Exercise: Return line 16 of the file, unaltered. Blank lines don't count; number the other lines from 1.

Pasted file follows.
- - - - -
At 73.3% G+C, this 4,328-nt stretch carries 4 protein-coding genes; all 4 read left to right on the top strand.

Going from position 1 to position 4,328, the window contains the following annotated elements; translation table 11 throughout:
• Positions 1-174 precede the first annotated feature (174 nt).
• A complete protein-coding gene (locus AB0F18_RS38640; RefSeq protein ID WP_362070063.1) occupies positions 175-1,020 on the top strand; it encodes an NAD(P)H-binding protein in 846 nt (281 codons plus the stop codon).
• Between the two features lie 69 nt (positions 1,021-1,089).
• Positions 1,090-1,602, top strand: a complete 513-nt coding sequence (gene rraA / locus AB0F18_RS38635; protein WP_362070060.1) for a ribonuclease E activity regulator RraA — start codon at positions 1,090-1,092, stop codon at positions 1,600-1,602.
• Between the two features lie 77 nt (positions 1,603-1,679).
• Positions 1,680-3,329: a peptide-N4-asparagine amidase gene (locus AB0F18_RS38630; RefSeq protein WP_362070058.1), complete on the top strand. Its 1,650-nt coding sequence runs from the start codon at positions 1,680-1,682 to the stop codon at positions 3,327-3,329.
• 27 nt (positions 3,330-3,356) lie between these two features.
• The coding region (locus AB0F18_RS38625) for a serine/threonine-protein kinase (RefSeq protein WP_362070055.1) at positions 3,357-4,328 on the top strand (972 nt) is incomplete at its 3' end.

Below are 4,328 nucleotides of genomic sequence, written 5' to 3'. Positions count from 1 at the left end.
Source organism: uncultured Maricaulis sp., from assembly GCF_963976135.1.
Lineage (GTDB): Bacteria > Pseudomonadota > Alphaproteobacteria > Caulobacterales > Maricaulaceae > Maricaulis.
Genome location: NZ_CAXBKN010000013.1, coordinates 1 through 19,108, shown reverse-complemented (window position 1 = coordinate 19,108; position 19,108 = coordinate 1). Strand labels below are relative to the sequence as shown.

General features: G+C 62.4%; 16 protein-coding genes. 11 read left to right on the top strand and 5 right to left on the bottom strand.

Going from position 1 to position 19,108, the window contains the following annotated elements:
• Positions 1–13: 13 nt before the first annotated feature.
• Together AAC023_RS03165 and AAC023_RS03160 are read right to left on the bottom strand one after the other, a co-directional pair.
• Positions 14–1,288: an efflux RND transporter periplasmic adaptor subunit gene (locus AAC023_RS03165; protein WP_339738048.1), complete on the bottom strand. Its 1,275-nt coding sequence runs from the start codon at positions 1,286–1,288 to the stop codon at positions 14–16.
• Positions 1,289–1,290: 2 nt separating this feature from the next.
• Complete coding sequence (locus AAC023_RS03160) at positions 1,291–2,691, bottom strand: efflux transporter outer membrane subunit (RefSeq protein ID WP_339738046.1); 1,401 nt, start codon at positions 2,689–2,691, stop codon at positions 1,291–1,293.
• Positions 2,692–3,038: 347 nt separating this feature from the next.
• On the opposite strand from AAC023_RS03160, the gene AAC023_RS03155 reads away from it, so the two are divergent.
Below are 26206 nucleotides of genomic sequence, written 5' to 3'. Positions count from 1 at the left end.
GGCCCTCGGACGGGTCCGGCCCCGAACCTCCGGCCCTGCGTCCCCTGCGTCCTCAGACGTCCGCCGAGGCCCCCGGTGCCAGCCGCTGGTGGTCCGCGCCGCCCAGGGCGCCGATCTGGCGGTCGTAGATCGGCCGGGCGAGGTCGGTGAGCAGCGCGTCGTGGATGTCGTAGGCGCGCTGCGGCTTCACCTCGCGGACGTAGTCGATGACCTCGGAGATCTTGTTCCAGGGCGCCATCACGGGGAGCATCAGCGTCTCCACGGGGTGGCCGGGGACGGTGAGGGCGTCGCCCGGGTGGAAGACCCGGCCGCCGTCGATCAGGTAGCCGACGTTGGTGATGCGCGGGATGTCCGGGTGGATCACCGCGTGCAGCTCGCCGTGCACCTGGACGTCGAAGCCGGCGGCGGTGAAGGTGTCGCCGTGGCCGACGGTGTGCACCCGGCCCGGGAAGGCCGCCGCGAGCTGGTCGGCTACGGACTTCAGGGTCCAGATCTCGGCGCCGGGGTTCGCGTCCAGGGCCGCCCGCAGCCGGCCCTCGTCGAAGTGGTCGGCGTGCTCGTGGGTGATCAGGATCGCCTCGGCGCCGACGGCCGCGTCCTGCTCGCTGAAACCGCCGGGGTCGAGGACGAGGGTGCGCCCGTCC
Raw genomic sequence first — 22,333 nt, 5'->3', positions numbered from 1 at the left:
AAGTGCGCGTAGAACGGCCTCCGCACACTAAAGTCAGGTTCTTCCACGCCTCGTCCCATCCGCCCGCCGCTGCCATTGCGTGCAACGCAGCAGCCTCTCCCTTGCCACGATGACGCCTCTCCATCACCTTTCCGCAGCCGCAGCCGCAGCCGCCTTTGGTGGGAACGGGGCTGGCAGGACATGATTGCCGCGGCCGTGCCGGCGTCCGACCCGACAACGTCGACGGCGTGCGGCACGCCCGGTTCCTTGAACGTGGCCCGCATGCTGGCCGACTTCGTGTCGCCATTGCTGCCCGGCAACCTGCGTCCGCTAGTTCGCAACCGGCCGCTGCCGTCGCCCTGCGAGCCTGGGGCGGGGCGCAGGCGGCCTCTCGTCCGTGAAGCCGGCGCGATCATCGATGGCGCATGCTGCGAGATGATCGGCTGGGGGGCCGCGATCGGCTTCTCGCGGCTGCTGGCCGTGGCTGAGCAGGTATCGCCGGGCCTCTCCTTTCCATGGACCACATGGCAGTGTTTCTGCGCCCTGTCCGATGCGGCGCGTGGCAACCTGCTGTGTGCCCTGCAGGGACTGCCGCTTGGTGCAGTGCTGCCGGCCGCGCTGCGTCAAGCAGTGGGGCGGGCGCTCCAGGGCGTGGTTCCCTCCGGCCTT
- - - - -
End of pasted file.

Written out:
Going from position 1 to position 19,108, the window contains the following annotated elements: